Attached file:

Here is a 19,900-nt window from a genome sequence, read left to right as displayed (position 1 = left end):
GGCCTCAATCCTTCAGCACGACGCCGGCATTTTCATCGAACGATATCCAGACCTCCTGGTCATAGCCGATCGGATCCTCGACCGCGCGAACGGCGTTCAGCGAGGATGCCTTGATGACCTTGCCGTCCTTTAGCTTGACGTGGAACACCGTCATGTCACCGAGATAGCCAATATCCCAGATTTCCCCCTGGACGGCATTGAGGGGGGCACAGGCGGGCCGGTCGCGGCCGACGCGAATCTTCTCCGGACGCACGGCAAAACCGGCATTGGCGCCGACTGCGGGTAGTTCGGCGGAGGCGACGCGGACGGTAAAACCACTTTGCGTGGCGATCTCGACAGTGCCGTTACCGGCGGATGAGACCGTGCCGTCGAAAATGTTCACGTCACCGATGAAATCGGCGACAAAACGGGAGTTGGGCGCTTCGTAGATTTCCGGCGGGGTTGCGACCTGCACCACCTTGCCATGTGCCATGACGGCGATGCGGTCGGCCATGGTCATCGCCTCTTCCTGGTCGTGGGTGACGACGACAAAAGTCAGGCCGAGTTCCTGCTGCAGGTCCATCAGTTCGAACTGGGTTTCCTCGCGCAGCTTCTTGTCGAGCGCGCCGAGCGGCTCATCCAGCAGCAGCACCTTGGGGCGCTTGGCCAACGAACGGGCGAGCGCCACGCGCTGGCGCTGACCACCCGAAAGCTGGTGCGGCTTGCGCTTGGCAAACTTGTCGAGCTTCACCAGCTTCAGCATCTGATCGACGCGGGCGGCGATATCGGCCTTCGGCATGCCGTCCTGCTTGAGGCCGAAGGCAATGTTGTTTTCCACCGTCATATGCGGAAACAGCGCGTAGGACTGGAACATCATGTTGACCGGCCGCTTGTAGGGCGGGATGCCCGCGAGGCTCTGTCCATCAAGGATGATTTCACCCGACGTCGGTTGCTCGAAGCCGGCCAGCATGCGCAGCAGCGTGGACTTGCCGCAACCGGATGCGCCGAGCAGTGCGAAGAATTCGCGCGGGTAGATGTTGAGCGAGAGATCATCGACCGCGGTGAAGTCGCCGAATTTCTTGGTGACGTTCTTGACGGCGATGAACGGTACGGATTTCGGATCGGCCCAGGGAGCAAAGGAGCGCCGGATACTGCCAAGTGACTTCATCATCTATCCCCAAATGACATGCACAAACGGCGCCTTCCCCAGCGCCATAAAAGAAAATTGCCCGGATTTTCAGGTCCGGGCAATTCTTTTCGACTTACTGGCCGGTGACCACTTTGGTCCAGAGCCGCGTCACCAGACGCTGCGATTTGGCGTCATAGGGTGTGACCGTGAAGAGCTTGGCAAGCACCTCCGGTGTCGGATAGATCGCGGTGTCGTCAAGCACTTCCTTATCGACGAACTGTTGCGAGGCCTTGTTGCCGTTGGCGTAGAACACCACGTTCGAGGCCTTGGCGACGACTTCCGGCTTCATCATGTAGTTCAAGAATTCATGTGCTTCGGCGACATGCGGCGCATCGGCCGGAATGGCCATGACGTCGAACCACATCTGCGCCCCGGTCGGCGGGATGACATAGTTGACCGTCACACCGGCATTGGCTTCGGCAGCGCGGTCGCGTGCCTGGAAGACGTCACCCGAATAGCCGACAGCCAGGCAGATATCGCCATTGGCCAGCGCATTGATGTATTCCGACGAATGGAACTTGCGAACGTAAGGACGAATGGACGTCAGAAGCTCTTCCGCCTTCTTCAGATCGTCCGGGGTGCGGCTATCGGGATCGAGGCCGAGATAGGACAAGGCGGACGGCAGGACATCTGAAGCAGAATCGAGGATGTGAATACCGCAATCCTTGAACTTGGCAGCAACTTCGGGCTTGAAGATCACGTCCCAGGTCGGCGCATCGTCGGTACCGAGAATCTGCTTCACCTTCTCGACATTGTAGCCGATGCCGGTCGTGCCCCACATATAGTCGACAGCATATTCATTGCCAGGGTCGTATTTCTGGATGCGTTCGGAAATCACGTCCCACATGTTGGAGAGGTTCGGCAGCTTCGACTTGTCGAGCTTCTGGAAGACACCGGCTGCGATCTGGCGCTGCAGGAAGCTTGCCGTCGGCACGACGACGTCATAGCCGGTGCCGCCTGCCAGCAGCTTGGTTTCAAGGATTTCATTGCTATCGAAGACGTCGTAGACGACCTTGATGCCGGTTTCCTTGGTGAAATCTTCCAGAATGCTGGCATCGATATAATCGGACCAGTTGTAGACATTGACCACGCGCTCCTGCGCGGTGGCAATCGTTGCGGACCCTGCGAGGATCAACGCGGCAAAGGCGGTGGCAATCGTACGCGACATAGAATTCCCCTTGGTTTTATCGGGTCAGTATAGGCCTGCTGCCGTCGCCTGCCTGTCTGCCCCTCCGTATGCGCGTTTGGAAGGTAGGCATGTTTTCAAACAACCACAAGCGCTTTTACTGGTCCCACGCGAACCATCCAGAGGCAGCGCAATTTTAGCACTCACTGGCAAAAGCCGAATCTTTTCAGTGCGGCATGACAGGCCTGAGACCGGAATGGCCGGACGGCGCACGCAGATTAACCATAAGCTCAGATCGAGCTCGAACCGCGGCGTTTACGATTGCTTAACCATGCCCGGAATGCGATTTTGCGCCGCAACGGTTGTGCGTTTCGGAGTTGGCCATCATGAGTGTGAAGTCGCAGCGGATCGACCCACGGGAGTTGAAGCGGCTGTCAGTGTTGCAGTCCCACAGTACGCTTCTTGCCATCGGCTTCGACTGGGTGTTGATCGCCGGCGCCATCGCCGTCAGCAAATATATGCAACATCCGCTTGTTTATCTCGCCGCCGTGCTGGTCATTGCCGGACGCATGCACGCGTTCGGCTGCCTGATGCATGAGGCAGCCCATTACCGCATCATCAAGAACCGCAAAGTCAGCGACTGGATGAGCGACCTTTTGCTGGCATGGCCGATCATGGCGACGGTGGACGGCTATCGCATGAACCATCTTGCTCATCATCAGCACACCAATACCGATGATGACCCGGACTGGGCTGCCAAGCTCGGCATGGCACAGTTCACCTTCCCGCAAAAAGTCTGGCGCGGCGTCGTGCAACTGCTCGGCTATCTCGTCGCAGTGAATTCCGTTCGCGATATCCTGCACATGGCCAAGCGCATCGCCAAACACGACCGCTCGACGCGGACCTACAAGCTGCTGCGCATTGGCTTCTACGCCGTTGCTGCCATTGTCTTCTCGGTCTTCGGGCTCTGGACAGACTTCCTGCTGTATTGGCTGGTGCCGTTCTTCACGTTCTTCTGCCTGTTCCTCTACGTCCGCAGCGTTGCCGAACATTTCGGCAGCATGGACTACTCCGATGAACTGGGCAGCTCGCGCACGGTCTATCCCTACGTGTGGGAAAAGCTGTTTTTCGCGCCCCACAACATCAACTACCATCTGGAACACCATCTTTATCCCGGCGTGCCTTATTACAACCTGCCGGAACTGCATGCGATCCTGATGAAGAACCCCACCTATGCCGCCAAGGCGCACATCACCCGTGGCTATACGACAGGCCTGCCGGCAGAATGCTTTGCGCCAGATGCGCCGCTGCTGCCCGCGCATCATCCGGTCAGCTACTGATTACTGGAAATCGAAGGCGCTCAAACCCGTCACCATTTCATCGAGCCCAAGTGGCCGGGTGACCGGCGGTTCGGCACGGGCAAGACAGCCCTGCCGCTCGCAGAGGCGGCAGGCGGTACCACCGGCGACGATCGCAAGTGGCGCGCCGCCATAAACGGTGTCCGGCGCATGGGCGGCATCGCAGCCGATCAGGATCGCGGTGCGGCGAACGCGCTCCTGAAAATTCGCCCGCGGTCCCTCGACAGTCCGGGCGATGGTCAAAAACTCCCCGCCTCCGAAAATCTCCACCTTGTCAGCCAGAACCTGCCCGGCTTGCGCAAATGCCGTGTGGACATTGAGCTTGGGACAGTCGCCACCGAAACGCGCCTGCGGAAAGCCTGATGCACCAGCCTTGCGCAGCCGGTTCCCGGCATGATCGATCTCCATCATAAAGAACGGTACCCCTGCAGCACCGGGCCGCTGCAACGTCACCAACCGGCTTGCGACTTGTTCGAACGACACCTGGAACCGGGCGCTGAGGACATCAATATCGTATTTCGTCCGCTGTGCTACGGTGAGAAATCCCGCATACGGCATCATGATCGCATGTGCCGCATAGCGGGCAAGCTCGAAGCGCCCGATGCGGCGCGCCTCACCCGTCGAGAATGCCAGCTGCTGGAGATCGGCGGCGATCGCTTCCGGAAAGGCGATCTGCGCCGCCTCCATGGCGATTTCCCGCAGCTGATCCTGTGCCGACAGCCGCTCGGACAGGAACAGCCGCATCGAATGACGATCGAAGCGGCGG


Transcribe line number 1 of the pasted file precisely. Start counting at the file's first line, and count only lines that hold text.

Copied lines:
Here is a 19,900-nt window from a genome sequence, read left to right as displayed (position 1 = left end):